Holy title. Apologies for that, but there is a lot to talk about when it comes to the potential future of Android and Chrome OS, thanks to numerous reports that surfaced over the weekend while the rest of us were on vacation, relaxing, consuming a half-dozen growlers of fresh hop IPA, and unplugging like all should do on weekends. Let’s catch up.
To start, we will need to take you back to October 2015 to a report from the Wall Street Journal that claimed Google was working on folding Chrome OS into Android to create a single operating system. The report suggested that Google had been working for at least two years on making this move happen, but they still wouldn’t be ready to bring it to stable until some time in 2017 after showing it off to the world in 2016.
Google has mostly denied that this was happening, saying that they are still actively working on both Chrome OS and Android in separate forms. Even with Android apps arriving on Chromebooks in recent months, Google hasn’t admitted that they plan to do any of what the WSJ report claimed.
And then on Saturday, as Android reached an 8-year anniversary from the time Google first announced it, Hiroshi Lockheimer Tweeted this:
We announced the 1st version of Android 8 years ago today. I have a feeling 8 years from now we'll be talking about Oct 4, 2016.
— Hiroshi Lockheimer (@lockheimer) September 24, 2016
OK, then. On October 4, we know that Google is more than likely going to announce the Pixel and Pixel XL phones, Google Home pricing and availability, and a new Chromecast Ultra and Google WiFi routers. They’ll sell us on why they switched to Pixel from Nexus, what “#madebygoogle” means when HTC built these phones, and how they see a vision for taking over the home in new ways. But saying that “we’ll be talking about Oct 4, 2016” in 8 years, at least to me, suggests more. Sure, phones and routers and home hubs are fun and all, but that’s not 8-year-worthy talking point stuff, unless they think the release of the first Pixel phones are going to be remember in 8 years.
The folks at Android Police think it has to do with that report from the Wall Street Journal. Their sources have made it clear that Google’s new future OS is running under the codename “Andromeda” at the moment. This is indeed supposedly the folding of Chrome OS into Android and is already testing on the Nexus 9, according to 9to5Google who dug up mentions of “Andromeda” in AOSP files. Android Police also thinks Google may launch “Andromeda” in 2017 with the next Chromebook Pixel device (codenamed “bison” or “Pixel 3”), though it may ditch the “Chromebook” portion of the name since it won’t exactly run Chrome OS.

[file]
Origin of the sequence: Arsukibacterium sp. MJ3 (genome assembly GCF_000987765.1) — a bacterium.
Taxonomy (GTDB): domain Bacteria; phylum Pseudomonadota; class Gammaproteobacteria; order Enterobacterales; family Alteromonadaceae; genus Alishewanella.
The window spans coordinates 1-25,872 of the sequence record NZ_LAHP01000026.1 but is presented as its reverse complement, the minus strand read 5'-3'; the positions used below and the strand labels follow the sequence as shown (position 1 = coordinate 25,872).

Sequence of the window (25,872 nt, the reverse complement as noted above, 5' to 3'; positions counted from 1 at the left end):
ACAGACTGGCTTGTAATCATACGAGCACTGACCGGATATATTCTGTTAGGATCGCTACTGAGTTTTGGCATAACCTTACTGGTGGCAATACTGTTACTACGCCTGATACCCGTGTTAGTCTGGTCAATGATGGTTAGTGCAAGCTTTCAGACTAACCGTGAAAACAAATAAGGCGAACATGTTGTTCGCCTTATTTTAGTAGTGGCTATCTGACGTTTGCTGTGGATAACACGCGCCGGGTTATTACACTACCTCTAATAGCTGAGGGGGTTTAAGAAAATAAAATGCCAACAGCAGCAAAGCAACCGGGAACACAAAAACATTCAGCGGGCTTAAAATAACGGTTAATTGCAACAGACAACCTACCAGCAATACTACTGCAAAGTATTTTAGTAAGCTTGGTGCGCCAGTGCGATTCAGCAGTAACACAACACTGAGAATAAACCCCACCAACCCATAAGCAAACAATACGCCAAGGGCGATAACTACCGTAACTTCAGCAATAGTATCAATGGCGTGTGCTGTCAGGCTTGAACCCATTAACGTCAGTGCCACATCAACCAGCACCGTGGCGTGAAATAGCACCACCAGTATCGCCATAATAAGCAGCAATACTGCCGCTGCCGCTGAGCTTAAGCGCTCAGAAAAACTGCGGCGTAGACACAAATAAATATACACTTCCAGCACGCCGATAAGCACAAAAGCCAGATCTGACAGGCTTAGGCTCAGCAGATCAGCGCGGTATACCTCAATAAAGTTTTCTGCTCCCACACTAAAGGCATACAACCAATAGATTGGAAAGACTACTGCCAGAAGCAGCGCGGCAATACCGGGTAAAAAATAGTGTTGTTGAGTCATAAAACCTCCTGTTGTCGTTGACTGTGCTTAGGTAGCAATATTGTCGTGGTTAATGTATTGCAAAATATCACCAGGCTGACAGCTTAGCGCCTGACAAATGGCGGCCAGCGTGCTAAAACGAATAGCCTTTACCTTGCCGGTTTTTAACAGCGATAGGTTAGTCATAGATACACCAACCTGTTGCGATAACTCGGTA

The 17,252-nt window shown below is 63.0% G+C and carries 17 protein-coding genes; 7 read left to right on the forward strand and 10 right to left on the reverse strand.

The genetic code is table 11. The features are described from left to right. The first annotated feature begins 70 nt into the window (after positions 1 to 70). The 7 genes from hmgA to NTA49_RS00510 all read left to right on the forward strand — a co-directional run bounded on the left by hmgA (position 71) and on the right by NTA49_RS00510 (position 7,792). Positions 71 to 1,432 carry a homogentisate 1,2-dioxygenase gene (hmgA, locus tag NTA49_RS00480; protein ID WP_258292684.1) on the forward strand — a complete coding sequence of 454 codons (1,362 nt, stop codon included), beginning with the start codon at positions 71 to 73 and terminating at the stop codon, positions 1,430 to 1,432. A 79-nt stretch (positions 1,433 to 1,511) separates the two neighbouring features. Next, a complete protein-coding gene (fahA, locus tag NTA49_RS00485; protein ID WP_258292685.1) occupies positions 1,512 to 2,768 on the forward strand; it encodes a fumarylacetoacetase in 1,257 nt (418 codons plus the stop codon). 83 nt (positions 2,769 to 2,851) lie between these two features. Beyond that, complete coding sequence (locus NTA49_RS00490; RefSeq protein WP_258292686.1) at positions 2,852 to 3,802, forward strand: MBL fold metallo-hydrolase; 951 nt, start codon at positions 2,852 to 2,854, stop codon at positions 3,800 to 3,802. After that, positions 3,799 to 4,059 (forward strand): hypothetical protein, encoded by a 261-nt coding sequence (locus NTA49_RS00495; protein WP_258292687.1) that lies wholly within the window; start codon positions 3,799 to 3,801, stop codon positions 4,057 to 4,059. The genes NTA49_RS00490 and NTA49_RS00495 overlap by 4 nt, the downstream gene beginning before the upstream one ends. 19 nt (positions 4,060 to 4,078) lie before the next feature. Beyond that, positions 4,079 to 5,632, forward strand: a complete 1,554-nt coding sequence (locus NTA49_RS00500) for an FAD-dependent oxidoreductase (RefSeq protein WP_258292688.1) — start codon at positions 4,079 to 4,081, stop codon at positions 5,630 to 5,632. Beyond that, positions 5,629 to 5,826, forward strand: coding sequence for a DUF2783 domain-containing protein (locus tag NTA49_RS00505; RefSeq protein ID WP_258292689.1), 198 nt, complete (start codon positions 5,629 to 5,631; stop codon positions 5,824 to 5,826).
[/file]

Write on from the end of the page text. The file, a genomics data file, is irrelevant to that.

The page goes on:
UPDATE: 9to5Google also believes that “Andromeda” could arrive on the rumored Huawei Nexus tablet. Yes, Nexus, because it may not fully be dead as a brand just yet. They don’t really have any additional details to add, other than we think it’ll be launched with this guy, right here.
As far as this new Pixel 3 is concerned, it’s said to (at least in its current form) have a 12.3″ display with a convertible build that probably folds into a tablet experience, runs on an Intel 3 or i5 chipset with 32GB or 128GB of storage and 8GB or 16GB RAM. It may have a fingerprint reader, a couple of USB Type-C ports, 3.5mm headphone jack, “host of sensors,” stylus support with a sold-separately stylus, stereo speakers, etc. It sounds nice, if not extremely expensive, but could be priced at $799 or so, which isn’t bad.
Bringing it back to October 4 for a second, though, consider the idea that Hiroshi is talking about Google unveiling the first version of “Andromeda.” After all, it was just 8 years ago that they unveiled the first version of Android and it has taken over the world. It’s a moment in time that should be remembered. The likely follow-up to that kind of (hopefully) game-changing release certainly could be whatever is next for Google in mobile and computing operating systems. That “next” might just be the future, “Andromeda.”